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answer for him! Whereupon I was suffered to pass: which I was not a little glad of. I got to horse, and rode to the Knight Marshal's lodging by Charing Cross; and there stayed till the Lords came to Whitehall Garden. I stayed there till it was nine o'clock in the morning; and hearing that all the Lords were in the old orchard at Whitehall, I sent the Marshal to tell them, that I had stayed all that while to know their pleasures; and that I would attend them, if they would command me any service. They were very glad when they heard I was not gone: and desired the Marshal to send for me; and I should, with all speed, be despatched for Scotland. The Marshal believed them; and sent Sir Arthur Savage for me. I made haste to them. One of the Council, my Lord of Banbury that now is, whispered the Marshal in the ear, and told him, if I came they would stay me and send some other in my stead. The Marshal got from them and met me coming to them, between the two gates. He bade me be gone, for he had learned, for certain, that if I came to them, they would betray

me.

I returned, and took horse between nine and ten o'clock; and that night rode to Doncaster. The Friday night I came to my own house at Witherington, and presently took order with my deputies to see the Borders kept in quiet; which they had much to do: and gave order, the next morning, the King of Scotland should be proclaimed King of England, and at Morpeth and Alnwick. Very early, on Saturday, I took horse for Edinburgh, and came to Norham about twelve at noon, so that I might well have been with the King at supper time. But I got a great fall by the way; and my horse, with one of his heels, gave me a great blow on the head, that made me shed much blood. It made me so weak, that I was forced to ride a soft pace after: so that the King was newly gone to bed by the time I knocked at the gate. I was quickly let in; and carried up to the King's Chamber. I kneeled by him, and saluted him by his title of "England, Scotland, France, and Ireland." He gave me his hand to kiss, and bade me welcome. After he had long discoursed of the manner of the Queen's sickness, and of her death, he asked what letters I had from the Council. I told him, none and acquainted him how narrowly I escaped from them. And yet I brought him a blue ring from a fair lady,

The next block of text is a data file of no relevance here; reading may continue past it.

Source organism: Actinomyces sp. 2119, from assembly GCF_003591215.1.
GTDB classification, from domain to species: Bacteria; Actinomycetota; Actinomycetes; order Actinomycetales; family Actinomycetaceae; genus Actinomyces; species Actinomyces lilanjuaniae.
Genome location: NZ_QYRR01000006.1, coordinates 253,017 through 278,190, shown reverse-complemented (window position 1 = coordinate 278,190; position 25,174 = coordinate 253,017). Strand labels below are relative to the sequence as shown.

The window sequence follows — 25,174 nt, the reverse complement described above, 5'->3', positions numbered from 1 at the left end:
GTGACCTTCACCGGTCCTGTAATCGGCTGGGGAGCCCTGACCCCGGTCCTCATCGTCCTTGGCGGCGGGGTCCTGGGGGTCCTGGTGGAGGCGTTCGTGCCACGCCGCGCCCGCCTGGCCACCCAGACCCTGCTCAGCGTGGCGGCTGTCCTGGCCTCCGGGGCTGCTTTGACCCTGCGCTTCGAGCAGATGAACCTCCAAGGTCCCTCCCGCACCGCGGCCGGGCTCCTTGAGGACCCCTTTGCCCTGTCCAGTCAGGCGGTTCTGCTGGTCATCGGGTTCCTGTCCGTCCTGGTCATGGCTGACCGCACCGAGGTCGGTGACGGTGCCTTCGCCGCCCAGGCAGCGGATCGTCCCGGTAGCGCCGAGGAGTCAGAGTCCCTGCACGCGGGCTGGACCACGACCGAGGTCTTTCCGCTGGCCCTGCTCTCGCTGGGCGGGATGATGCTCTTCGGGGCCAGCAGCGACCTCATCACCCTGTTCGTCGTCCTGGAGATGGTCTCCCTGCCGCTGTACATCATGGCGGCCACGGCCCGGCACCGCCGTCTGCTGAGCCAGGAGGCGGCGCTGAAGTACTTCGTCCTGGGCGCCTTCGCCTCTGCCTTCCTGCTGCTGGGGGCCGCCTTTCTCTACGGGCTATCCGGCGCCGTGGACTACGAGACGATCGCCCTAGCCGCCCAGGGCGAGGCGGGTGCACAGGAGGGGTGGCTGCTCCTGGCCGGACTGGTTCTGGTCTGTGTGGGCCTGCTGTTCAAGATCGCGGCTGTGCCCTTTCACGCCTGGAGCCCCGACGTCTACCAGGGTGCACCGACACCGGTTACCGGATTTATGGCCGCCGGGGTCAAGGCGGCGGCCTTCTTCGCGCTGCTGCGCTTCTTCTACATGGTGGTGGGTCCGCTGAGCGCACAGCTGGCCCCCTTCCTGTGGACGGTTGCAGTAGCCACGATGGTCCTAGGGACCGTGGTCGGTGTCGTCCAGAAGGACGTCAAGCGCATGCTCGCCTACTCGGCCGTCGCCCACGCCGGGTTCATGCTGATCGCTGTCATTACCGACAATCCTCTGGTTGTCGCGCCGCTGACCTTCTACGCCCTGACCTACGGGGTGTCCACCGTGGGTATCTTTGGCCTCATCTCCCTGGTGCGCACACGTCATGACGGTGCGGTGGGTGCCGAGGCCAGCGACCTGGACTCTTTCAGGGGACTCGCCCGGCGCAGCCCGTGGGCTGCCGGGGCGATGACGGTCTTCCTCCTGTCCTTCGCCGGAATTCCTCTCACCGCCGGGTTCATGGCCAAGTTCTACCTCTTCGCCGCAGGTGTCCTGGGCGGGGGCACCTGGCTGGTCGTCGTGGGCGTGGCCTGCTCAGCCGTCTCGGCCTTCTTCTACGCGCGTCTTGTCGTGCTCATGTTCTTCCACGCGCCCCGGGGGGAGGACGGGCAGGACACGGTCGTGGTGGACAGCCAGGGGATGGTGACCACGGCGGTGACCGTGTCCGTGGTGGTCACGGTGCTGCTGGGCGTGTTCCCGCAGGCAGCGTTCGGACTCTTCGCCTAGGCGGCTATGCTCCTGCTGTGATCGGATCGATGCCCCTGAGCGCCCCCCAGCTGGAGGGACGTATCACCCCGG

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that I hoped would give him assurance of the truth that I had reported. He took it, and looked upon it, and said, "It is enough. I know by this you are a true messenger.' Then he committed me to the charge of my Lord Hume, and gave straight command that I should want nothing. He sent for his chirurgeons to attend me; and when I kissed his hand, at my departure, he said to me these gracious words: "I know you have lost a near kinswoman and a loving mistress: but take here my hand, I will be as good a master to you, and will requite you this service with honour and reward." So I left him that night, and went with my Lord Hume to my lodging: where I had all things fitting for so weary a man as I was. After my head was dressed, I took leave of my Lord and many others that attended me, and went to my rest.